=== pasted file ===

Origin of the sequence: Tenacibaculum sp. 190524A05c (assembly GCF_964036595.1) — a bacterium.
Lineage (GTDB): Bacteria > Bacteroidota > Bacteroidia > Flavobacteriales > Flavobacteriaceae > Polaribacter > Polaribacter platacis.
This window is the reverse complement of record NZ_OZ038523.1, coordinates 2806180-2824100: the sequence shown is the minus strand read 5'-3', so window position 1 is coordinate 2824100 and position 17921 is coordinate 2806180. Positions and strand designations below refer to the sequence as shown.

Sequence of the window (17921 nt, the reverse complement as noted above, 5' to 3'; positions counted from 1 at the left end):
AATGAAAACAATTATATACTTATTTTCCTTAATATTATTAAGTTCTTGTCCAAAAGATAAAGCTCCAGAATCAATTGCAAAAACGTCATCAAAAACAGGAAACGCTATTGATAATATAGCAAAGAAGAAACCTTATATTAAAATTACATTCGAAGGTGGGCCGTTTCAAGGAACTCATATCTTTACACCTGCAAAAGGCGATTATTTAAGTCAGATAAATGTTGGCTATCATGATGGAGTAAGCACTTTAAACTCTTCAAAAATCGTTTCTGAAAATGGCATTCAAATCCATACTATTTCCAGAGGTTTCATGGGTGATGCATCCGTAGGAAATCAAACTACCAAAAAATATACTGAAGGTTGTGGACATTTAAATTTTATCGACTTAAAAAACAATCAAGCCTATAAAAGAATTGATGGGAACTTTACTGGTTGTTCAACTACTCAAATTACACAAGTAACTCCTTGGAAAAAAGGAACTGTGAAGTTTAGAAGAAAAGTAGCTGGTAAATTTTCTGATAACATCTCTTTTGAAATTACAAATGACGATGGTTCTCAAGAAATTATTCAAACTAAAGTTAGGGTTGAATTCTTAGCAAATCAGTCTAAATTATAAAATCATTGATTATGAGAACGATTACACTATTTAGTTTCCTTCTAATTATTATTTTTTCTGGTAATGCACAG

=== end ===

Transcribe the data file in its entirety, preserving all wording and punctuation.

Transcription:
Origin of the sequence: Tenacibaculum sp. 190524A05c (assembly GCF_964036595.1) — a bacterium.
Lineage (GTDB): Bacteria > Bacteroidota > Bacteroidia > Flavobacteriales > Flavobacteriaceae > Polaribacter > Polaribacter platacis.
This window is the reverse complement of record NZ_OZ038523.1, coordinates 2806180-2824100: the sequence shown is the minus strand read 5'-3', so window position 1 is coordinate 2824100 and position 17921 is coordinate 2806180. Positions and strand designations below refer to the sequence as shown.

Sequence of the window (17921 nt, the reverse complement as noted above, 5' to 3'; positions counted from 1 at the left end):
AATGAAAACAATTATATACTTATTTTCCTTAATATTATTAAGTTCTTGTCCAAAAGATAAAGCTCCAGAATCAATTGCAAAAACGTCATCAAAAACAGGAAACGCTATTGATAATATAGCAAAGAAGAAACCTTATATTAAAATTACATTCGAAGGTGGGCCGTTTCAAGGAACTCATATCTTTACACCTGCAAAAGGCGATTATTTAAGTCAGATAAATGTTGGCTATCATGATGGAGTAAGCACTTTAAACTCTTCAAAAATCGTTTCTGAAAATGGCATTCAAATCCATACTATTTCCAGAGGTTTCATGGGTGATGCATCCGTAGGAAATCAAACTACCAAAAAATATACTGAAGGTTGTGGACATTTAAATTTTATCGACTTAAAAAACAATCAAGCCTATAAAAGAATTGATGGGAACTTTACTGGTTGTTCAACTACTCAAATTACACAAGTAACTCCTTGGAAAAAAGGAACTGTGAAGTTTAGAAGAAAAGTAGCTGGTAAATTTTCTGATAACATCTCTTTTGAAATTACAAATGACGATGGTTCTCAAGAAATTATTCAAACTAAAGTTAGGGTTGAATTCTTAGCAAATCAGTCTAAATTATAAAATCATTGATTATGAGAACGATTACACTATTTAGTTTCCTTCTAATTATTATTTTTTCTGGTAATGCACAG